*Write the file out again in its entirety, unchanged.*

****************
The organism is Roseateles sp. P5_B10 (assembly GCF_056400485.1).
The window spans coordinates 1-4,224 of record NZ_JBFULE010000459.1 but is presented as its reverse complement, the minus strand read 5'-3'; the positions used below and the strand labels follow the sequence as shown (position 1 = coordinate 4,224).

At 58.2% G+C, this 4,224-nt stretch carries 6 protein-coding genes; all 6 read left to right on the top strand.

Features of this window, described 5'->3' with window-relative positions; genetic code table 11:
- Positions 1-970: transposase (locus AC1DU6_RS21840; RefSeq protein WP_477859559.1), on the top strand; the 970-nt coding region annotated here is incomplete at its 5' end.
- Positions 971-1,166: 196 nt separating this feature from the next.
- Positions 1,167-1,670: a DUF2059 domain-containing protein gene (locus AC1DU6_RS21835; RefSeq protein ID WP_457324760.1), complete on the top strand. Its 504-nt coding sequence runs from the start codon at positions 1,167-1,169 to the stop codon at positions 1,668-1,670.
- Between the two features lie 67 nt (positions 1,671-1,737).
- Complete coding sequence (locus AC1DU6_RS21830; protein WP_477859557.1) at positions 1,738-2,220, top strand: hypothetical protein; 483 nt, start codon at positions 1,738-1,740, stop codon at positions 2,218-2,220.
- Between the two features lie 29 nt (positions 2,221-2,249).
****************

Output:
The organism is Roseateles sp. P5_B10 (assembly GCF_056400485.1).
The window spans coordinates 1-4,224 of record NZ_JBFULE010000459.1 but is presented as its reverse complement, the minus strand read 5'-3'; the positions used below and the strand labels follow the sequence as shown (position 1 = coordinate 4,224).

At 58.2% G+C, this 4,224-nt stretch carries 6 protein-coding genes; all 6 read left to right on the top strand.

Features of this window, described 5'->3' with window-relative positions; genetic code table 11:
- Positions 1-970: transposase (locus AC1DU6_RS21840; RefSeq protein WP_477859559.1), on the top strand; the 970-nt coding region annotated here is incomplete at its 5' end.
- Positions 971-1,166: 196 nt separating this feature from the next.
- Positions 1,167-1,670: a DUF2059 domain-containing protein gene (locus AC1DU6_RS21835; RefSeq protein ID WP_457324760.1), complete on the top strand. Its 504-nt coding sequence runs from the start codon at positions 1,167-1,169 to the stop codon at positions 1,668-1,670.
- Between the two features lie 67 nt (positions 1,671-1,737).
- Complete coding sequence (locus AC1DU6_RS21830; protein WP_477859557.1) at positions 1,738-2,220, top strand: hypothetical protein; 483 nt, start codon at positions 1,738-1,740, stop codon at positions 2,218-2,220.
- Between the two features lie 29 nt (positions 2,221-2,249).